Ryan Howard homered for only the second time this season on Wednesday, against Wandy Rodriguez. In that game, Charlie Manuel split up Utley and Howard in the lineup so opposing managers could not insert one lefty specialist to face both without seeing a righty batter in between.

• This is the deepest Cole Hamels has gone into a season without a win since 2009, when it took the southpaw until his fifth start on May 8 for a victory.

• Manuel is in the final year of a contract. He told ESPN’s Jayson Stark: "I plan to keep managing -- unless I decide all of a sudden I don't want to do it."

Said GM Ruben Amaro about the subject: “Honestly, I don't think about his situation at all. I don't think the players give two craps about it. I don't think it's even a factor, not with our guys … I don't know if a contract for the manager should be a motivating factor for any player. They should be motivated by winning. That's it."

• Center fielder Ben Revere is battling a nagging quadriceps injury. After Revere started every previous game this season, ex-Mets farmhand Ezequiel Carrera instead was inserted in the lineup Thursday afternoon.

• The Phillies have lost three in a row (with Hamels, Roy Halladay and Cliff Lee pitching) and eight of 11.

• Since surrendering seven runs in four innings against the Mets on April 8, Halladay is 2-0 with a 1.71 ERA in three starts. He has allowed eight hits in 21 innings over that span.

• At 9-14, the Phillies are in the midst of their worst start since 2006.

Series preview: Mets at Phillies

April, 7, 2013

Getty Images/USA TODAY Sports
The Mets face (l to r) Roy Halladay, Cliff Lee and Kyle Kendrick this week in Philly.
METS (4-2, second place/NL East) at PHILADELPHIA PHILLIES (2-4, fourth place/NL East)

Monday: RHP Matt Harvey (1-0, 0.00) vs. RHP Roy Halladay (0-1, 13.50), 7:05 p.m. ET

Tuesday: RHP Dillon Gee (0-1, 1.42) vs. LHP Cliff Lee (1-0, 0.00), 7:05 p.m. ET

Wednesday: RHP Jeremy Hefner (0-1, 1.50) vs. RHP Kyle Kendrick (0-1, 7.94), 7:05 p.m. ET

Phillies short hops

• Roy Halladay’s fastball averaged 89.6 mph and he used it far less often than is customary while surrendering five runs in 3 1/3 innings in his season opener at Atlanta. The fastball velocity is down from an average of 90.6 mph last season, 92.0 mph in 2011 and 92.6 mph in 2010. Halladay dealt with shoulder issues last season. He is seeking his 200th career win Monday. He is 7-0 with a 1.78 ERA against the Mets since 2010.

• Phillies pitchers have surrendered an NL-leading 32 runs. The relief corps has allowed 10 of 11 inherited runners to score.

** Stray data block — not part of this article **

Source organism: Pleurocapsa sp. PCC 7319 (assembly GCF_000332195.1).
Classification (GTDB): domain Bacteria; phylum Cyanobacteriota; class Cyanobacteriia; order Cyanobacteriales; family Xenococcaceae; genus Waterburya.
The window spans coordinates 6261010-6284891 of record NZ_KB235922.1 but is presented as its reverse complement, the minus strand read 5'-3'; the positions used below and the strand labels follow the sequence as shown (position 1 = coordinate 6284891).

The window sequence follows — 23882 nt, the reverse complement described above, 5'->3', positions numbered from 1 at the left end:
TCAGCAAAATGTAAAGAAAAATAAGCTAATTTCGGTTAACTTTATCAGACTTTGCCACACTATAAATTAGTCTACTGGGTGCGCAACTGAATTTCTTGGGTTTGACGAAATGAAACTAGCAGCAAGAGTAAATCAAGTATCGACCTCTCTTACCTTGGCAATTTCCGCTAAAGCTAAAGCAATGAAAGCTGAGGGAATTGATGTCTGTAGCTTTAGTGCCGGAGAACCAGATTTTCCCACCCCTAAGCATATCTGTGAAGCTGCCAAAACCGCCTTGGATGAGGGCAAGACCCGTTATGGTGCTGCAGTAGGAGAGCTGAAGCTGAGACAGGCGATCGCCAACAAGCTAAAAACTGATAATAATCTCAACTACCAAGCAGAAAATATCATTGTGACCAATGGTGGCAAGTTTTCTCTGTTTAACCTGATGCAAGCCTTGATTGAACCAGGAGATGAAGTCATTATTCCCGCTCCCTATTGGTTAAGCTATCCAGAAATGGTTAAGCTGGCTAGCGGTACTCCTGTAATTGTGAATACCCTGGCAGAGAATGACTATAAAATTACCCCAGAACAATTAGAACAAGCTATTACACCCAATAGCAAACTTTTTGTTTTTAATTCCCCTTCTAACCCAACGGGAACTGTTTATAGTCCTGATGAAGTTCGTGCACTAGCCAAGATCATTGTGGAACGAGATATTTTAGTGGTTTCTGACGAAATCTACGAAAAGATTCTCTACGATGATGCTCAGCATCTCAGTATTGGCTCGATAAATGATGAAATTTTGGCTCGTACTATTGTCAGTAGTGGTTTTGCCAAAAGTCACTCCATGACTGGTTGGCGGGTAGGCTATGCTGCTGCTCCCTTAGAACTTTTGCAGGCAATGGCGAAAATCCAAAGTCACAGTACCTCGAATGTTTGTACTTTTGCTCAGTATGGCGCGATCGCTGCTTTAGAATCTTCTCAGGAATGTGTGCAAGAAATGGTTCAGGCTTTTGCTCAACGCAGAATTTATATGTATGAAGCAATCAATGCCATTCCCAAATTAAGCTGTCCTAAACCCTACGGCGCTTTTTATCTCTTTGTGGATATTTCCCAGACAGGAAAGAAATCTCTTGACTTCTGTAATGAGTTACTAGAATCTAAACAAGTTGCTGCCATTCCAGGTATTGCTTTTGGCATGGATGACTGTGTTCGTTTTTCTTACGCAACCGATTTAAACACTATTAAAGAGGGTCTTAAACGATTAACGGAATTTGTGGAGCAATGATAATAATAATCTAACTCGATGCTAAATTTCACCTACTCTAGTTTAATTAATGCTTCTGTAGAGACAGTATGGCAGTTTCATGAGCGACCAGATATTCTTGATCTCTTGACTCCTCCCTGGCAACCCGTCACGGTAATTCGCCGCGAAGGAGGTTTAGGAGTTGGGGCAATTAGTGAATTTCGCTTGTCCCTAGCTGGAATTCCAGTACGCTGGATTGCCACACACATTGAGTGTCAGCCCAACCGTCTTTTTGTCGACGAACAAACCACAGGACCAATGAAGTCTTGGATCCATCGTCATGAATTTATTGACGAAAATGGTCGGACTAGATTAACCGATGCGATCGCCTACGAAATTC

Derick E. Hingle/USA TODAY Sports
Former Cubs great Ryne Sandberg is Philadelphia's new third-base coach.

Jimmy Rollins and Chase Utley have started 962 games as a middle-infield combo, second to the Yankees’ Derek Jeter and Robinson Cano (1,036 games) among active double-play partners. Rollins passed Richie Ashburn on Thursday for the second-most games played in Phillies history, with No. 1,795. Mike Schmidt is the franchise leader with 2,404 games played as a Phillie.

• Third baseman Michael Young was acquired from the Texas Rangers in December for right-handers Josh Lindblom and Lisalverto Bonilla.

• Center fielder Ben Revere was acquired from the Minnesota Twins in December for right-handers Vance Worley and Trevor May. Revere has played 166 straight error-free games. According to ESPN Stats & Information, Revere has 1,092 career plate appearances without a homer -- the most among active players. The next 35 on that list are pitchers.

• Opening Day starter Cole Hamels, whom the Mets do not face, is 0-2 with a 10.97 ERA.

• First baseman Ryan Howard is hitting .167 with no homers and eight strikeouts in 24 at-bats. He has yet to produce an extra-base hit through six games.

• Backup outfielder Ezequiel Carrera, who was claimed off waivers from the Cleveland Indians last Tuesday, originally was signed by the Mets out of Venezuela. He was part of the three-team trade on Dec. 11, 2008 that landed J.J. Putz and Sean Green in Flushing.

Cliff Lee -- who was winless until a July 4 victory at Citi Field last season, and who went 6-9 overall in 2012 despite a 3.16 ERA -- is off to a more favorable start this season. Lee tossed eight scoreless innings at Atlanta on Thursday, limiting the Braves to two hits and no walks while striking out eight. Lee’s victory snapped Atlanta’s streak of winning 23 straight games started by Kris Medlen. Lee has made 18 straight starts of six-plus innings with one or fewer walks. That is a modern-era record, topping the 14 straight by Christy Mathewson (1908) and Greg Maddux (1997).

• Catcher Carlos Ruiz is serving a 25-game MLB suspension to open the season after testing positive for the stimulant Adderall. Fill-in Erik Kratz caught 40 percent of would-be base stealers last season.

• The Phillies overhauled Charlie Manuel’s coaching staff. The newcomers: third base coach Ryne Sandberg, hitting coach Steve Henderson, assistant hitting coach Wally Joyner and bullpen coach Rod Nichols.

Delmon Young, who signed with the Phillies in January, is playing in extended spring training games. He underwent ankle surgery in November.

• The Phillies’ primary batting order is:

Revere, cf
Rollins, ss
Utley, 2b
Howard, 1b
Young, 3b
Domonic Brown, lf